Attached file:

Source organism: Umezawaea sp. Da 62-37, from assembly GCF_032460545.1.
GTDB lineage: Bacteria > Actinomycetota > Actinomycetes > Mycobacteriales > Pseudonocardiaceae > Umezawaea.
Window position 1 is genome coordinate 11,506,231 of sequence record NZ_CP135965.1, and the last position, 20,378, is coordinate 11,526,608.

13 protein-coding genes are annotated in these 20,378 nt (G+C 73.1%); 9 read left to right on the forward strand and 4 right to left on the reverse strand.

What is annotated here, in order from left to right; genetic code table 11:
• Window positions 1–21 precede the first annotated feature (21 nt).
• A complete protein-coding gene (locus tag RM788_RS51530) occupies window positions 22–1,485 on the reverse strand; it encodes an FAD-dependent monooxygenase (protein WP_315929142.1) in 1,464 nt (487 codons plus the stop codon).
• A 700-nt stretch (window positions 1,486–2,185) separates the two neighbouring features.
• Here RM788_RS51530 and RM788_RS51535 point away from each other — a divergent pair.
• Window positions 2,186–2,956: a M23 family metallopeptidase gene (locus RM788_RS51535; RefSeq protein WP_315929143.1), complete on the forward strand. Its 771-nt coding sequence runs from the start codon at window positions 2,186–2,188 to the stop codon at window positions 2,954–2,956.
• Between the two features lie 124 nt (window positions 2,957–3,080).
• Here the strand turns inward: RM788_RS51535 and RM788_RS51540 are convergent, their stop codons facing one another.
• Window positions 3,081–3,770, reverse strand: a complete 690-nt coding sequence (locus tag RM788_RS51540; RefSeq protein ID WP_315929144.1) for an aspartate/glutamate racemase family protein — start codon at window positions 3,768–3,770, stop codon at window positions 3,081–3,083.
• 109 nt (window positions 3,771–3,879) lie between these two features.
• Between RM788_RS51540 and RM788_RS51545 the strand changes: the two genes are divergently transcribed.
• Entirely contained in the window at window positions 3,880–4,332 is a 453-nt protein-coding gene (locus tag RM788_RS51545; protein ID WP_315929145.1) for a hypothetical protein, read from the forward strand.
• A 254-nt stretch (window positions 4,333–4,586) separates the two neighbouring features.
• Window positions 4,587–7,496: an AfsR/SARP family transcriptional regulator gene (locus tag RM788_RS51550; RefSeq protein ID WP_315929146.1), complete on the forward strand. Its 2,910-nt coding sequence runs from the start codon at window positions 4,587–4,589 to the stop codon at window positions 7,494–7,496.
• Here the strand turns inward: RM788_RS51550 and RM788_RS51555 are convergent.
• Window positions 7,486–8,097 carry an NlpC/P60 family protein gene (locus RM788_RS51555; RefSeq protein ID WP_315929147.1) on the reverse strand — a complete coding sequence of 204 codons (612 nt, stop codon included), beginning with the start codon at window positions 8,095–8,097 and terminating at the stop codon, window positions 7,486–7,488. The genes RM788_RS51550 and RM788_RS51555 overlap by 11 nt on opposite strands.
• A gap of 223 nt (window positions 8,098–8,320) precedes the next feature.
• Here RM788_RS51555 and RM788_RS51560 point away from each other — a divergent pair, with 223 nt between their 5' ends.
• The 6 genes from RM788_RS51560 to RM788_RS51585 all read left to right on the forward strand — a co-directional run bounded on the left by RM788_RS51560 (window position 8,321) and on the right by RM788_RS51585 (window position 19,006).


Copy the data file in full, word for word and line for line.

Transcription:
Source organism: Umezawaea sp. Da 62-37, from assembly GCF_032460545.1.
GTDB lineage: Bacteria > Actinomycetota > Actinomycetes > Mycobacteriales > Pseudonocardiaceae > Umezawaea.
Window position 1 is genome coordinate 11,506,231 of sequence record NZ_CP135965.1, and the last position, 20,378, is coordinate 11,526,608.

13 protein-coding genes are annotated in these 20,378 nt (G+C 73.1%); 9 read left to right on the forward strand and 4 right to left on the reverse strand.

What is annotated here, in order from left to right; genetic code table 11:
• Window positions 1–21 precede the first annotated feature (21 nt).
• A complete protein-coding gene (locus tag RM788_RS51530) occupies window positions 22–1,485 on the reverse strand; it encodes an FAD-dependent monooxygenase (protein WP_315929142.1) in 1,464 nt (487 codons plus the stop codon).
• A 700-nt stretch (window positions 1,486–2,185) separates the two neighbouring features.
• Here RM788_RS51530 and RM788_RS51535 point away from each other — a divergent pair.
• Window positions 2,186–2,956: a M23 family metallopeptidase gene (locus RM788_RS51535; RefSeq protein WP_315929143.1), complete on the forward strand. Its 771-nt coding sequence runs from the start codon at window positions 2,186–2,188 to the stop codon at window positions 2,954–2,956.
• Between the two features lie 124 nt (window positions 2,957–3,080).
• Here the strand turns inward: RM788_RS51535 and RM788_RS51540 are convergent, their stop codons facing one another.
• Window positions 3,081–3,770, reverse strand: a complete 690-nt coding sequence (locus tag RM788_RS51540; RefSeq protein ID WP_315929144.1) for an aspartate/glutamate racemase family protein — start codon at window positions 3,768–3,770, stop codon at window positions 3,081–3,083.
• 109 nt (window positions 3,771–3,879) lie between these two features.
• Between RM788_RS51540 and RM788_RS51545 the strand changes: the two genes are divergently transcribed.
• Entirely contained in the window at window positions 3,880–4,332 is a 453-nt protein-coding gene (locus tag RM788_RS51545; protein ID WP_315929145.1) for a hypothetical protein, read from the forward strand.
• A 254-nt stretch (window positions 4,333–4,586) separates the two neighbouring features.
• Window positions 4,587–7,496: an AfsR/SARP family transcriptional regulator gene (locus tag RM788_RS51550; RefSeq protein ID WP_315929146.1), complete on the forward strand. Its 2,910-nt coding sequence runs from the start codon at window positions 4,587–4,589 to the stop codon at window positions 7,494–7,496.
• Here the strand turns inward: RM788_RS51550 and RM788_RS51555 are convergent.
• Window positions 7,486–8,097 carry an NlpC/P60 family protein gene (locus RM788_RS51555; RefSeq protein ID WP_315929147.1) on the reverse strand — a complete coding sequence of 204 codons (612 nt, stop codon included), beginning with the start codon at window positions 8,095–8,097 and terminating at the stop codon, window positions 7,486–7,488. The genes RM788_RS51550 and RM788_RS51555 overlap by 11 nt on opposite strands.
• A gap of 223 nt (window positions 8,098–8,320) precedes the next feature.
• Here RM788_RS51555 and RM788_RS51560 point away from each other — a divergent pair, with 223 nt between their 5' ends.
• The 6 genes from RM788_RS51560 to RM788_RS51585 all read left to right on the forward strand — a co-directional run bounded on the left by RM788_RS51560 (window position 8,321) and on the right by RM788_RS51585 (window position 19,006).